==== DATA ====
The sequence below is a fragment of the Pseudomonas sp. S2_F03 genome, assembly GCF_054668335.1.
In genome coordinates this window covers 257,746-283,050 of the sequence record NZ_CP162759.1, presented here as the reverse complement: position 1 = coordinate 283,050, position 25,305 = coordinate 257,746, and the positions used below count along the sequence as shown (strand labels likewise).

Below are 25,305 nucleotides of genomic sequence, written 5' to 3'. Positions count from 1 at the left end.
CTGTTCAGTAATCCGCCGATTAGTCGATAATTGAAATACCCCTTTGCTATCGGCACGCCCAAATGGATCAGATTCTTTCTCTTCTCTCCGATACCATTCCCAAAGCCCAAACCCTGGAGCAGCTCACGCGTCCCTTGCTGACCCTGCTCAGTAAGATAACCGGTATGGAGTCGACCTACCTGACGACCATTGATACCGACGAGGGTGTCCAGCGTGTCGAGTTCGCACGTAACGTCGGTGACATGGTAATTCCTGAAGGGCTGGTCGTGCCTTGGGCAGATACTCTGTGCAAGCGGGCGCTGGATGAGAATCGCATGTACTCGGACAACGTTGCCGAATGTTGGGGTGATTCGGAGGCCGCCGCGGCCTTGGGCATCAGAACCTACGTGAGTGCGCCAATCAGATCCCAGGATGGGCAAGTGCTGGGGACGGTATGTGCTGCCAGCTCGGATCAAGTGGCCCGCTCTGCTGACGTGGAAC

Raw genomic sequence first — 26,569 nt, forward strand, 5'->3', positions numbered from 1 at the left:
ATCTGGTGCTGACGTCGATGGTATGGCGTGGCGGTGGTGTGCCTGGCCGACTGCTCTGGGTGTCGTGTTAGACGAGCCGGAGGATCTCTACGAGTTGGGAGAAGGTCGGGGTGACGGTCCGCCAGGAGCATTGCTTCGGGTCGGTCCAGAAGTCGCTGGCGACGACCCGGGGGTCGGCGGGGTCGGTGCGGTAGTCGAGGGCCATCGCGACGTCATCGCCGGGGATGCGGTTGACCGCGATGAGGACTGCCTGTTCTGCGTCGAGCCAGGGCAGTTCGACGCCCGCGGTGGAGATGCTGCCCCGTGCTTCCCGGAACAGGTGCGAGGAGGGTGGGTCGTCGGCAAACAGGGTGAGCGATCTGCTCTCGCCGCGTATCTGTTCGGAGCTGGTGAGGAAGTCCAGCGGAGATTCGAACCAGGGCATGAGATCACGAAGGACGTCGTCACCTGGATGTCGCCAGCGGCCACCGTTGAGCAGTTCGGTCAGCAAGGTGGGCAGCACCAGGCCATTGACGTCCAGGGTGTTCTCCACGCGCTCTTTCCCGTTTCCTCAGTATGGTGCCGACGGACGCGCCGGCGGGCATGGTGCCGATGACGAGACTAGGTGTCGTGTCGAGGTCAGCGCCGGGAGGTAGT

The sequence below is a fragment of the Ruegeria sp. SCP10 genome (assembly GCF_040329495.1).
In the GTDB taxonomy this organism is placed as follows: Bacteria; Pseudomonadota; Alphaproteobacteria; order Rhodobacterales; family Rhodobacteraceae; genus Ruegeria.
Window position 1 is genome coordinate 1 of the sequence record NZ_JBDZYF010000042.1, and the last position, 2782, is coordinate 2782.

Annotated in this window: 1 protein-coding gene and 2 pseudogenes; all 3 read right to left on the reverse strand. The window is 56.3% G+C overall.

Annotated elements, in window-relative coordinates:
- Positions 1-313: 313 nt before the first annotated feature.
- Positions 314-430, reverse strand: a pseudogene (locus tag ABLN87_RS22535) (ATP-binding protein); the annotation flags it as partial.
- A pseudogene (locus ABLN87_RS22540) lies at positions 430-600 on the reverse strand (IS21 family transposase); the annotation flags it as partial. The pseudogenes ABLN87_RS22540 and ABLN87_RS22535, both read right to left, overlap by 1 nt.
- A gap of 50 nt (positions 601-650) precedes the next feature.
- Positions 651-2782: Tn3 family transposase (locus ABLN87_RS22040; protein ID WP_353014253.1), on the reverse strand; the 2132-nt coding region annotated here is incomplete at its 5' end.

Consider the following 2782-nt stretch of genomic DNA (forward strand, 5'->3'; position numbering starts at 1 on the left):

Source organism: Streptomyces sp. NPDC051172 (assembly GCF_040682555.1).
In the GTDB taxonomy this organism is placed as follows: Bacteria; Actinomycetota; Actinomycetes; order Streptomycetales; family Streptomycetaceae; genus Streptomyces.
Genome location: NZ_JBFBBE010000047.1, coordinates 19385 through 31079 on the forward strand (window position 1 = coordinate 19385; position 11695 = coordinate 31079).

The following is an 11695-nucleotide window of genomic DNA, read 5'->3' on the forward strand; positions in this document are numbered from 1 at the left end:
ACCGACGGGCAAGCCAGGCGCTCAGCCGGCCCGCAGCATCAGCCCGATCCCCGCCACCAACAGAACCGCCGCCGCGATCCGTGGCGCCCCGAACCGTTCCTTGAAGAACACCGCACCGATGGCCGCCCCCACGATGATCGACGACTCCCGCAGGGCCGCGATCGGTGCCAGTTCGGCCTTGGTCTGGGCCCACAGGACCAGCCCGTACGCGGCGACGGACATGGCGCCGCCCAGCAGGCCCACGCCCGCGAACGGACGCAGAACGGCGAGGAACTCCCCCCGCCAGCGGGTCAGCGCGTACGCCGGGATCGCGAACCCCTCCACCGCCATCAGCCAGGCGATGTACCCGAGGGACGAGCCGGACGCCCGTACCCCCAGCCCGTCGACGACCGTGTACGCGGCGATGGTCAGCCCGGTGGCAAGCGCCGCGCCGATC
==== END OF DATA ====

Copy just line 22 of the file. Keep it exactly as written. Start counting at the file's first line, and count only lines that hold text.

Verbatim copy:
ACCGACGGGCAAGCCAGGCGCTCAGCCGGCCCGCAGCATCAGCCCGATCCCCGCCACCAACAGAACCGCCGCCGCGATCCGTGGCGCCCCGAACCGTTCCTTGAAGAACACCGCACCGATGGCCGCCCCCACGATGATCGACGACTCCCGCAGGGCCGCGATCGGTGCCAGTTCGGCCTTGGTCTGGGCCCACAGGACCAGCCCGTACGCGGCGACGGACATGGCGCCGCCCAGCAGGCCCACGCCCGCGAACGGACGCAGAACGGCGAGGAACTCCCCCCGCCAGCGGGTCAGCGCGTACGCCGGGATCGCGAACCCCTCCACCGCCATCAGCCAGGCGATGTACCCGAGGGACGAGCCGGACGCCCGTACCCCCAGCCCGTCGACGACCGTGTACGCGGCGATGGTCAGCCCGGTGGCAAGCGCCGCGCCGATC